Linguists on foot # 2 – The “linen men”

This handsome statue stands in Willingen and is known as the Linnenkerl, linen man.
Willingen is in the hilliest part of our region, the Sauerland in North Rhine Westphalia, and we were there to check out the possibility of paragliding there. If you would like to see some pictures of the area, try
Years ago, farming of oats, wheat and rye provided villagers with some food and employment, but not enough. Villagers had to look round for other activities such as making products from wood or the local mines, or hawking. They traded as far as the Netherlands, Austria and Poland. With the coming of the iron industries from the sixteenth to eighteenth centuries economic conditions improved a little. Pedlars used to carry domestic ironware such as nails, hammers, tongs, pliers and axes made in the smithies and foundries of the mountain regions, situated near the mines.
Later they mostly carried fabrics such as linen and wool, hence their name. According to the history section of the Willingen web site, the Sauerland fabric trade reached its zenith in 1926. The advent of the second world war severely reduced the numbers of such traders.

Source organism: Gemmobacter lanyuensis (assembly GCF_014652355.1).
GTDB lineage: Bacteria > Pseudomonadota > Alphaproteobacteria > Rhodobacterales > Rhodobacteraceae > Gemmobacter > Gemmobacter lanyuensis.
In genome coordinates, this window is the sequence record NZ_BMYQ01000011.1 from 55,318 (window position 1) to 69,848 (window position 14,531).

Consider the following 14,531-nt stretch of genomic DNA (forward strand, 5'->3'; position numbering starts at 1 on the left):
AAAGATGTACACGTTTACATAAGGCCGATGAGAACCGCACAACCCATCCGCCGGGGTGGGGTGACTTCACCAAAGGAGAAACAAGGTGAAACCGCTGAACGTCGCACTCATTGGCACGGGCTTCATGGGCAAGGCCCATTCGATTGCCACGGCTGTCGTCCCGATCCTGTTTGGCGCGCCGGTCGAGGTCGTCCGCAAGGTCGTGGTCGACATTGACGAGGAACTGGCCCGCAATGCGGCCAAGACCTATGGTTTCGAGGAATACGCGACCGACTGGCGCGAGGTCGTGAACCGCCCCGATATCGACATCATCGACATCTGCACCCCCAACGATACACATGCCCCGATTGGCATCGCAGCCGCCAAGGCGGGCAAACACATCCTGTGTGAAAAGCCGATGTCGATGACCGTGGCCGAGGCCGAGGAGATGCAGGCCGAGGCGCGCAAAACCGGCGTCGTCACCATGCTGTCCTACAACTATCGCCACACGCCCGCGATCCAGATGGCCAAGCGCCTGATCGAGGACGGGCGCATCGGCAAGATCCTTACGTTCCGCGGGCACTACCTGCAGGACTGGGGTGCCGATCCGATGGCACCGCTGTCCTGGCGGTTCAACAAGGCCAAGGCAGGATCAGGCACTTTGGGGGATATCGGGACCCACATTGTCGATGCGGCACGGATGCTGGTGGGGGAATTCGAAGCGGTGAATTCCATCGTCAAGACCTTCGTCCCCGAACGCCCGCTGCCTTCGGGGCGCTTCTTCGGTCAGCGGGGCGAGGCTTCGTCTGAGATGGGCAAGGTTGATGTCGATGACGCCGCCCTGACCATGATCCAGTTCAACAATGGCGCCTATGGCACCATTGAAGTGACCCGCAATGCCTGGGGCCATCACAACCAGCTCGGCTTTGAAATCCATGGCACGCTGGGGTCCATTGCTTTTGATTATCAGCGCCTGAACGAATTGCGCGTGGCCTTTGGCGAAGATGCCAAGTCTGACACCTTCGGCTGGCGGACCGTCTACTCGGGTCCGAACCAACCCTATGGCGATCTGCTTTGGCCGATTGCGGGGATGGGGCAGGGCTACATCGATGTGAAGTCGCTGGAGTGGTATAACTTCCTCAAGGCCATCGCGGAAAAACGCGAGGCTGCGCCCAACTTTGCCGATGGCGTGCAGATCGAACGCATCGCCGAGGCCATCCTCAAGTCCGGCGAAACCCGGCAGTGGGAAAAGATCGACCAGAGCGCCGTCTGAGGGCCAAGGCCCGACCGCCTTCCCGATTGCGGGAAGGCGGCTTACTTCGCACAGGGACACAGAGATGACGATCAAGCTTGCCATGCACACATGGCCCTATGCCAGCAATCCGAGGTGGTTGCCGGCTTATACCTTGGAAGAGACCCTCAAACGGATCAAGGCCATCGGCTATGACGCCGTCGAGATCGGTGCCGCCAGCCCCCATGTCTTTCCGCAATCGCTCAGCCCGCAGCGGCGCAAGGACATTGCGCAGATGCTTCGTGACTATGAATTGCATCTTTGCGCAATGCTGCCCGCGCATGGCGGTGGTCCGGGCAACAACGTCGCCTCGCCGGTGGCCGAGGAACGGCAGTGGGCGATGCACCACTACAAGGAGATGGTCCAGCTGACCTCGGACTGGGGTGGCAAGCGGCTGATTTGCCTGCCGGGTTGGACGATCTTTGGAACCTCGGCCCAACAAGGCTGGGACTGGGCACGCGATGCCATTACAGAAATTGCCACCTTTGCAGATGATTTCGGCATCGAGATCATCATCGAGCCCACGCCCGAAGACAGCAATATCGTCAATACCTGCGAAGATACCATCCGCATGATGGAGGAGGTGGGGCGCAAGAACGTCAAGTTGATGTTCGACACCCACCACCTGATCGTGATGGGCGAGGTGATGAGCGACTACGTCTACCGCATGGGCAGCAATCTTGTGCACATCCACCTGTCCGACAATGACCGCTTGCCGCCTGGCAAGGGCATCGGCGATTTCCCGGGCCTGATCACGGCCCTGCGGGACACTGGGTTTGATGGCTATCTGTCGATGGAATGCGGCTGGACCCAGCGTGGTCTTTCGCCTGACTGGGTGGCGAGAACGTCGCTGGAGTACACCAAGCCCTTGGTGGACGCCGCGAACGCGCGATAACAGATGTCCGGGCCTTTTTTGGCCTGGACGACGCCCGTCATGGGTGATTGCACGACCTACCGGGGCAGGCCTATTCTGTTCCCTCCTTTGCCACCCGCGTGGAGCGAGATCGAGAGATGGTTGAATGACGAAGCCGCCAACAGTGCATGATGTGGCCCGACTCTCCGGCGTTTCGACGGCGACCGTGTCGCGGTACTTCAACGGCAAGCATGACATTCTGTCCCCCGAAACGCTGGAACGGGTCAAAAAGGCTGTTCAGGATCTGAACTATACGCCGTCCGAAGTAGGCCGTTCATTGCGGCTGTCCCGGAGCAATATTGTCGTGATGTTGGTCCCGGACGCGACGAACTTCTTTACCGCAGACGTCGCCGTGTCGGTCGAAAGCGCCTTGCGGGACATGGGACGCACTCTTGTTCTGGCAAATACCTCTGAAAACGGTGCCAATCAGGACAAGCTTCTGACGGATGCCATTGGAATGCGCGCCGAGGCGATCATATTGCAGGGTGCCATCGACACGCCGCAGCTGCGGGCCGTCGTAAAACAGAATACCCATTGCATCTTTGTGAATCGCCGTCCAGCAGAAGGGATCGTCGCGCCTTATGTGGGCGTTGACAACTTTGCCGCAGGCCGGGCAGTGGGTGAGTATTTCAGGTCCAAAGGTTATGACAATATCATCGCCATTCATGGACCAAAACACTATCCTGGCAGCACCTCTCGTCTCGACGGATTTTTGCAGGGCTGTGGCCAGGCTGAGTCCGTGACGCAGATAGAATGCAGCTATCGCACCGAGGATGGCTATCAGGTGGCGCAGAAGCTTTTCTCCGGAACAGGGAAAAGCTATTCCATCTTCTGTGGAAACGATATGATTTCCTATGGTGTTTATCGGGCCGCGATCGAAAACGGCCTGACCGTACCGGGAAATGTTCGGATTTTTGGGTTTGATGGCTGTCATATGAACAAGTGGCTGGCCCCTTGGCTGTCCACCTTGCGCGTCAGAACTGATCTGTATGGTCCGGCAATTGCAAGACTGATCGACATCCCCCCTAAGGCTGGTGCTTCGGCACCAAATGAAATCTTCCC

To do business, the travelling salesmen would have needed enough of their sellers´ languages to discuss prices and exchange news. I can imagine that they used the walks between settlements to mull over the new expressions they had learned and to construct and rehearse the phrases they intended to come out with at the next stop-over. In fine weather they would have been able to enjoy the changing scenery but in rain or fog they were perhaps glad to have something else to fix their minds on.
Further information:
The German Wikipedia site gives more information under „Sauerländer Wanderhändler“
(Reminder to myself – see “Hanseatic League C13-17”, dimly remembered from school history lessons.)


About Fun with languages

Blogging about learning languages, making it fun Hobbies: paragliding, cycling, reading, BBC radio 4.
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